Releveling of Highway 395 during the summer of 1983 showed that the resurgent dome had been uplifted by an additional 7 cm over the winter. Following the intense January 1983 swarm, however, both the earthquake activity and deformation rates within the caldera activity began a gradual
decline that persisted through the remainder of the 1980s.
... While activity remained low within the caldera following the January 1983 swarm, this was not the case for seismic activity outside the caldera. On November 23, 1984, the M L 6.1 Round Valley earthquake and its many aftershocks (located midway between the southeastern caldera boundary
and Bishop) shook the region. The area again was repeatedly shaken from late July through mid-August 1986 by the rich foreshock and aftershock sequence associated with the M w 6.4 Chalfant Valley mainshock of July 21, 1986, located 20 km southeast of the caldera. Of course, each of these earthquake
sequences generated a flurry of news stories on seismic activity and volcanic unrest in the Mammoth Lakes area, further aggravating the local business leaders over negative publicity.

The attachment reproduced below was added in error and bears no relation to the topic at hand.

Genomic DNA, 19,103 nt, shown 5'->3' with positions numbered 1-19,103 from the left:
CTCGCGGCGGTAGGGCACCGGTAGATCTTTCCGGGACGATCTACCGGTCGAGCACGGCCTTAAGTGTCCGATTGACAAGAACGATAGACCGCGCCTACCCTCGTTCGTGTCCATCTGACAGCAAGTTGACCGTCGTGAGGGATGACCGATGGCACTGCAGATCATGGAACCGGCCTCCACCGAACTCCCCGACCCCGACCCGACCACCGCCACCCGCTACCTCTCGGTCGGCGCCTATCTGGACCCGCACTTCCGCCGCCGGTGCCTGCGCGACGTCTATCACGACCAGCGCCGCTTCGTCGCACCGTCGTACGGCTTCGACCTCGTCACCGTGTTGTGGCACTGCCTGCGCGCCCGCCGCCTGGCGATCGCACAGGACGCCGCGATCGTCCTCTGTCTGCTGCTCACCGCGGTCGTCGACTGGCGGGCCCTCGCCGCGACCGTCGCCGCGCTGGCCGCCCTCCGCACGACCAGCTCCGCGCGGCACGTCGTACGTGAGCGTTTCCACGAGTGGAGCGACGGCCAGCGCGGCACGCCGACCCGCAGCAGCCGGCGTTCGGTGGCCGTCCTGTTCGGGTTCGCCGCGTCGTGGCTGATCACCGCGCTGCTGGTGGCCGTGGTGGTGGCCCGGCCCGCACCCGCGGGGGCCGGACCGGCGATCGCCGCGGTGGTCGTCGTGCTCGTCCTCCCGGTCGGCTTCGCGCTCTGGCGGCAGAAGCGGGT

Activity returned to the vicinity of the caldera with the onset of a persistent earthquake swarm beneath Mammoth Mountain that began in late April 1989 and continued through the end of the year. Although only a handful of earthquakes in this swarm had magnitudes as large as M = 3, the swarm had a "juicy" character with considerable evidence suggesting that it was associated with an intrusion of magma
into the shallow crust beneath Mammoth Mountain. In an effort to keep local civil authorities apprised of the situation, I called the City Manager for Mammoth Lakes several times a week with updates on evolving activity. At one point in a conversation with Steve McNutt (then my counterpart at
CDMG on the Long Valley beat), he asked in apparent exasperation if we couldn't provide him with some sort of written criteria for how seriously he should regard the varying levels of activity. His request led to our developing the "Response Plan for Volcanic Hazards in Long Valley Caldera and the
Mono Craters Area, California" (USGS Open File Report 91-270) that included an alphabetic scheme of five "alert levels" (E through A in ascending order of concern) modeled after that used for the Parkfield earthquake prediction experiment. This response plan was published in June 1991.
In an effort to help local civil authorities better appreciate the issues involved with volcanic hazards, we invited Martin Strelnick (Mono County Sheriff), Boe Turner (Mono County Emergency Services Coordinator), Andrea Mead Lawerence (still a member of the Mono County Board of Supervisors), and Paul Marangella (Mammoth Lakes Town Manager) to attend a conference commemorating the